Internet users in Switzerland rate their computer skills as good, but trust in online news content has dropped significantly, according to a survey by the University of Zurich.
An overwhelming majority (83%) of users stated they can easily distinguish between important and unimportant online activities.
Three out of four respondents also said they are able to target which people and information sources they follow online, and nearly as many believe they can adjust the settings of internet services, according to a statementexternal link published on Wednesday.
However, trust in online content appears to have dropped over the past few years and people appear to take a differentiated view of the trustworthiness of information.
“Until 2013, three-quarters of the Swiss population rated at least half of online content as trustworthy. This number has dropped to 58% in 2017,” the statement says.
The Swiss Broadcasting Corporation - swissinfo.ch’s parent company - as well as government agencies and paid newspapers are viewed more favourably than user-generated content and online social networks.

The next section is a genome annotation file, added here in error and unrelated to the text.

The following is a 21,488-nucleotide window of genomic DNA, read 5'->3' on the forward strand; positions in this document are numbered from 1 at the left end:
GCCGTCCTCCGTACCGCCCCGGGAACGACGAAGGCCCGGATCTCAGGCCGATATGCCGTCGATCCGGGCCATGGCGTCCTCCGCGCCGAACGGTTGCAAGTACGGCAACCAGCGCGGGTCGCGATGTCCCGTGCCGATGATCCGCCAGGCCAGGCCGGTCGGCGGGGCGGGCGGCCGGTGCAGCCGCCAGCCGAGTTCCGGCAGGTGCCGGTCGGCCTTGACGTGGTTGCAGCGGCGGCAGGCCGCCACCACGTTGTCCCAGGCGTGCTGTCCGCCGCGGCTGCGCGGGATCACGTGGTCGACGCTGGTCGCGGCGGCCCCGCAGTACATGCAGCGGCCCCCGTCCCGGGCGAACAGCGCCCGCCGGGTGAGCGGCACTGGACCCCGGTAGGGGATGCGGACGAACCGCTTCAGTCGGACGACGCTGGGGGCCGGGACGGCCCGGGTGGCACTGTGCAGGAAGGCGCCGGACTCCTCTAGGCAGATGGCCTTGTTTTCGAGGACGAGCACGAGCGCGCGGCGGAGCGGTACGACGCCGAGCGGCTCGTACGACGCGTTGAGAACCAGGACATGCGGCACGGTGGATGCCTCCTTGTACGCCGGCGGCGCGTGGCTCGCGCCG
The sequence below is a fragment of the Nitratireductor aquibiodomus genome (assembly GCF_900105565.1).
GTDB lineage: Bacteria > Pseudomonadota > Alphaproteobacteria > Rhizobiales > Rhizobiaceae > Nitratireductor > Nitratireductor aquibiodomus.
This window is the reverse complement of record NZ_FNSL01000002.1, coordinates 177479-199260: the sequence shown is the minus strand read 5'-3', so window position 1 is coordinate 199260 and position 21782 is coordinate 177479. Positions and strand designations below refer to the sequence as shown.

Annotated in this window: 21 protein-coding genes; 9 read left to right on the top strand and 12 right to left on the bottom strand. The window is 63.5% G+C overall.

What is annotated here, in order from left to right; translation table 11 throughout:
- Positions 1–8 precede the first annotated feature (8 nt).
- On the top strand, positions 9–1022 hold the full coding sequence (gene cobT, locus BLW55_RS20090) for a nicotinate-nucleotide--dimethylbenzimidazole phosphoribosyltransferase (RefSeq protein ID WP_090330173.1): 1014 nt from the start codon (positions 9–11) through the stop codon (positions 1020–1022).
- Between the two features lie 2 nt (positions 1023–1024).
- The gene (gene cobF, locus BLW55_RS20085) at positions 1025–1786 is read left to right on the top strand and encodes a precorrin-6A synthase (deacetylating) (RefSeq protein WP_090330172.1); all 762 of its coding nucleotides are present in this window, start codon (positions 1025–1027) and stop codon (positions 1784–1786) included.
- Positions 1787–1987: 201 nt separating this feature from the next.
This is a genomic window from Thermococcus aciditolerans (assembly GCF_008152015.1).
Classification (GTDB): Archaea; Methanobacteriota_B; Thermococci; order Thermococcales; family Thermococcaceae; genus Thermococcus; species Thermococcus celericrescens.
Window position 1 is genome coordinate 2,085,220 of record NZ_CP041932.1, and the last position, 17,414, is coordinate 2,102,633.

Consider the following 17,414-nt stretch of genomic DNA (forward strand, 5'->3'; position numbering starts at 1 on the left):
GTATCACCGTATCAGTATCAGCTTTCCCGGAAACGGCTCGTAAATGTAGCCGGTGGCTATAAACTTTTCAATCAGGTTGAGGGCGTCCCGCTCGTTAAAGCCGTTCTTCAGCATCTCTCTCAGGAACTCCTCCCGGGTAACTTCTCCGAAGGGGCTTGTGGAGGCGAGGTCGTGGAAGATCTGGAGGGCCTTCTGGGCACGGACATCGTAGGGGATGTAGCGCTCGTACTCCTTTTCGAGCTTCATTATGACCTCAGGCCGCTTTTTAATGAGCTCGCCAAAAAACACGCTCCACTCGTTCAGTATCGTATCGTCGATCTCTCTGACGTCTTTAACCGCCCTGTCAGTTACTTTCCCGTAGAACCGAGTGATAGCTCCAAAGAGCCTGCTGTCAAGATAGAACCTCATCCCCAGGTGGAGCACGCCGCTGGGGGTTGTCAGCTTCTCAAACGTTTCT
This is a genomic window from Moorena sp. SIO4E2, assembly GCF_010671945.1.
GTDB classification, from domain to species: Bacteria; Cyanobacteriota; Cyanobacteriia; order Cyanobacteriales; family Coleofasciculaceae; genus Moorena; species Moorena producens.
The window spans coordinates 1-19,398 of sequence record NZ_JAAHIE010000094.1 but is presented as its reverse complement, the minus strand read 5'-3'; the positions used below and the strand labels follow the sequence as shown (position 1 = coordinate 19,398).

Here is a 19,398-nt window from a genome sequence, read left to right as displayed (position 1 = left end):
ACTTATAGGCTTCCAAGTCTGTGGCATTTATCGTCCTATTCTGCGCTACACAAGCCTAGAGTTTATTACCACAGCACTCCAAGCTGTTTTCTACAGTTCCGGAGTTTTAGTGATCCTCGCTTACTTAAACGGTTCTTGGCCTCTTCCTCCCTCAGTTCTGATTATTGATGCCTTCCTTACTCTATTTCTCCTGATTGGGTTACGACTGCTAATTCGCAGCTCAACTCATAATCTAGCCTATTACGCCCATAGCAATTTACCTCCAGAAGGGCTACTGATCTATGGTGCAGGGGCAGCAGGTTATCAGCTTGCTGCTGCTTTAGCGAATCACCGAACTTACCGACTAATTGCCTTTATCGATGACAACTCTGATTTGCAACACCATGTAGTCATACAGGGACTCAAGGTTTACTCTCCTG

Half the survey respondents said they are concerned about firms or people violating their privacy online. Some 39% said they feared the same about the government.
The 70-plus generation is on average more worried than any other age group.
Eight out of ten internet users also said they pay great deal of attention protecting their privacy, while 44% believe they can control their online privacy.
Half of the Swiss are not fully convinced that it is safe to state their opinions about politics on the internet, according to the research team from the Institute of Mass Communication and Media Research at Zurich University.
Eleven percent of users in Switzerland also said they have experienced data breaches in the past 12 months. Unwanted pornographic content and phishing attacks are the most common negative online experiences, the study found.
Overall, 90% of the Swiss population use the internet and the average usage time has doubled since 2011. It currently stands at 25.5 hours per week.
Young and less educated people spend most time online compared with other groups of the population.
The results of the survey are based on telephone interviews with 1,120 people aged 14 or over. Similar surveys have been carried out in Switzerland since 2011 as part of the World Internet Projectexternal link, a study that records the penetration of internet use in 30 countries.